water resource management
surface water hydrology
Description / Table of Contents:
Reliable access to water, managing the spatial and temporal variability of water availability, ensuring the quality of freshwater and responding to climatological changes in the hydrological cycle are prerequisites for the development of countries in Africa. Water being an essential input for biomass growth and for renewable energy production (e.g. biofuels and hydropower schemes) plays an integral part in ensuring food and energy security for any nation. Water, as a source of safe drinking water, is furthermore the basis for ensuring the health of citizens and plays an important role in urban sanitation.
The concept of Integrated Water Resource Management (IWRM) is seen as an opportunity to help manage water variability and the wide spread water scarcity in Africa. One key component missing from IWRM in Africa is the limited knowledge of the available extent and quality of water resources at basin level. Earth Observation (EO) technology can help fill this information gap by assessing and monitoring water resources at adequate temporal and spatial scales.
The goal of this Special Issue is to understand and demonstrate the contribution which satellite observations, consistent over space and time, can bring to improve water resource management in Africa. Possible EO products and applications range from catchment characterization, water quality monitoring, soil moisture assessment, water extent and level monitoring, irrigation services, urban and agricultural water demand modeling, evapotranspiration estimation, ground water management, to hydrological modeling and flood mapping/forecasting. Some of these EO applications have already been developed by African scientists within the 10 year lifetime of the TIGER initiative: Looking after Water in Africa (http://www.tiger.esa.int), whose contributions are intended to be the starting point of this Special Issue and is only one example of the wide range of activities in the field. Contributions from the entire African and international scientific community dealing with the challenges of water resource management in Africa are the target of the special issue.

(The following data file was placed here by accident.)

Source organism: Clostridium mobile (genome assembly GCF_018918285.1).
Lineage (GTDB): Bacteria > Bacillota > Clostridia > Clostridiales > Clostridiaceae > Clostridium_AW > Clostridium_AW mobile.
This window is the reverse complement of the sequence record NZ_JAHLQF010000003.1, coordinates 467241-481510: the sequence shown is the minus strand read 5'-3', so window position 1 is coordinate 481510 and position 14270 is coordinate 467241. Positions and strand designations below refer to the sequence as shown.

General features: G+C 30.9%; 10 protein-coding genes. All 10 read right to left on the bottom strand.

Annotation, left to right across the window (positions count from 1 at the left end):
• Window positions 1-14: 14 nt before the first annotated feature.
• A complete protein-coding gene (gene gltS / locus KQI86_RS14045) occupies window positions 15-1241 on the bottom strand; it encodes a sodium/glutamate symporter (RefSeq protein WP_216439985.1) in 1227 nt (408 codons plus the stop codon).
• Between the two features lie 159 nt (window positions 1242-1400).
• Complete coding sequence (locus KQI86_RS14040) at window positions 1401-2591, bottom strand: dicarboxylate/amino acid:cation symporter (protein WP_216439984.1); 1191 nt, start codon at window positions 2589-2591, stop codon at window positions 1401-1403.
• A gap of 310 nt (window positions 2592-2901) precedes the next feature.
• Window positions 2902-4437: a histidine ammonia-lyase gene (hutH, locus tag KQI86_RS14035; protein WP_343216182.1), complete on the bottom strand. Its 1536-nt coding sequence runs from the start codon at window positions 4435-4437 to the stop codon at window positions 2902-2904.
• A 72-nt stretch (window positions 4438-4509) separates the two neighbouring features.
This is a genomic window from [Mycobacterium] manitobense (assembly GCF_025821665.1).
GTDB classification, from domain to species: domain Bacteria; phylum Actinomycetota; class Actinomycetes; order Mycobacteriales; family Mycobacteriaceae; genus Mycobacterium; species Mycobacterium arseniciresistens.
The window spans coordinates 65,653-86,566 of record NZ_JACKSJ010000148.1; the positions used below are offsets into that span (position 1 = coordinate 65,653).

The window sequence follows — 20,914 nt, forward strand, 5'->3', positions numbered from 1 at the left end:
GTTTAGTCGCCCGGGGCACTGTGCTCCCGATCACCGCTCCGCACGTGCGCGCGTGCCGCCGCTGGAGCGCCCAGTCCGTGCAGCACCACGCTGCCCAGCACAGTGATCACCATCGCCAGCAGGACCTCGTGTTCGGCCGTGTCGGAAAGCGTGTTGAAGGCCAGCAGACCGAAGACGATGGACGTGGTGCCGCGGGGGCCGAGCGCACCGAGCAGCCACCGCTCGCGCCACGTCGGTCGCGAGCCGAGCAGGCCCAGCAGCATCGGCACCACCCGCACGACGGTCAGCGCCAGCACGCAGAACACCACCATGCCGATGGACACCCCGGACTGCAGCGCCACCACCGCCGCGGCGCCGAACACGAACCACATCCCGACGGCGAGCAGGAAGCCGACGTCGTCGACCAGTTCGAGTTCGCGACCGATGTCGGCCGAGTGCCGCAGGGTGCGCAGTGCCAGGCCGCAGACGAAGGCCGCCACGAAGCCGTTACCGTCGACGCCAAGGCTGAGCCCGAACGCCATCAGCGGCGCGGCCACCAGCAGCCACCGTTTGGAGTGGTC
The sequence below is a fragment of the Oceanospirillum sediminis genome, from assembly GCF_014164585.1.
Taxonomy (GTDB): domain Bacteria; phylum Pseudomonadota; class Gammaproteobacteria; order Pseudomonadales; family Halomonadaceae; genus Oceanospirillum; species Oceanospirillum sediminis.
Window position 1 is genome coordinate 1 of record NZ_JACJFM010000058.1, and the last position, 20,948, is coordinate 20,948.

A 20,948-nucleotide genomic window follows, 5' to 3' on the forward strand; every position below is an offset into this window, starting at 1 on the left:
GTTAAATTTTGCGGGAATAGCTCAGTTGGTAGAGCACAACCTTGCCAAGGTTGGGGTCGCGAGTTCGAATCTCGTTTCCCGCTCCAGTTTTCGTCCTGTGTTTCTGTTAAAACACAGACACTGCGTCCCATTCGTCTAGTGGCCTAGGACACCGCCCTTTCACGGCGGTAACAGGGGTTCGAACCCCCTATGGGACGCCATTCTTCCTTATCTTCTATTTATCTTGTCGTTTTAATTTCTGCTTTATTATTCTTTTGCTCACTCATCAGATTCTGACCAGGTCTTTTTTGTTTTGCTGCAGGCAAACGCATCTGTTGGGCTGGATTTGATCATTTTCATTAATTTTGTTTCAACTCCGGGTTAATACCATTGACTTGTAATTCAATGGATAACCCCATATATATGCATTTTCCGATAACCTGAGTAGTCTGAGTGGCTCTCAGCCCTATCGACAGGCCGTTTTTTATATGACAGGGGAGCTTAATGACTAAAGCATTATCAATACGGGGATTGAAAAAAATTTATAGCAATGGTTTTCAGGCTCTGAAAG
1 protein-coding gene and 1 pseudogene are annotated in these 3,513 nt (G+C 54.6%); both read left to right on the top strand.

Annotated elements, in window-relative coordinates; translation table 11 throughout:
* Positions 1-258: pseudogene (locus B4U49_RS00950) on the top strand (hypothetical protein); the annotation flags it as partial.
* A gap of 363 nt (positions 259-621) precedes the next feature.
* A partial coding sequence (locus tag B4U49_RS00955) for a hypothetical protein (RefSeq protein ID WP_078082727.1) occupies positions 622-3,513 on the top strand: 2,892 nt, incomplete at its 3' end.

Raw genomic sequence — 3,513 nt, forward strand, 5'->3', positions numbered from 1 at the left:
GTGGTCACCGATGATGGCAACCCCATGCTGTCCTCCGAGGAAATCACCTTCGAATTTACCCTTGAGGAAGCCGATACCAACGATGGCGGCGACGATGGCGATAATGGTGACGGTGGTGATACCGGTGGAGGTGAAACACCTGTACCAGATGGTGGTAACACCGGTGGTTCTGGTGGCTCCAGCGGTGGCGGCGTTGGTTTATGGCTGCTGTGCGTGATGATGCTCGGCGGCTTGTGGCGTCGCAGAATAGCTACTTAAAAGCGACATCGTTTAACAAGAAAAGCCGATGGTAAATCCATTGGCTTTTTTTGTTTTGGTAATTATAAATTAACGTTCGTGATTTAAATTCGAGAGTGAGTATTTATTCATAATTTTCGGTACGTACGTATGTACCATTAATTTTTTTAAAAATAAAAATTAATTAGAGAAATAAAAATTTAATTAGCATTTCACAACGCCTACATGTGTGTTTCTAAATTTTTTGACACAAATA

In the years to come, an ever increasing number of international EO missions, such as the Landsat, ALOS, CBERS and RESOURCESAT mission suites, the family of Sentinel missions and the SMAP mission, will provide an unprecedented capacity to observe and monitor the different components of the water cycle. This Special Issue aims also at reviewing the latest developments in terms of new missions as well as related EO products and techniques that will be available in the near future to face some of the major challenges for IWRM in Africa.
Online-Ressource (XXVII, 535 Seiten)
Printed Edition of the Special Issue Published in Remote Sensing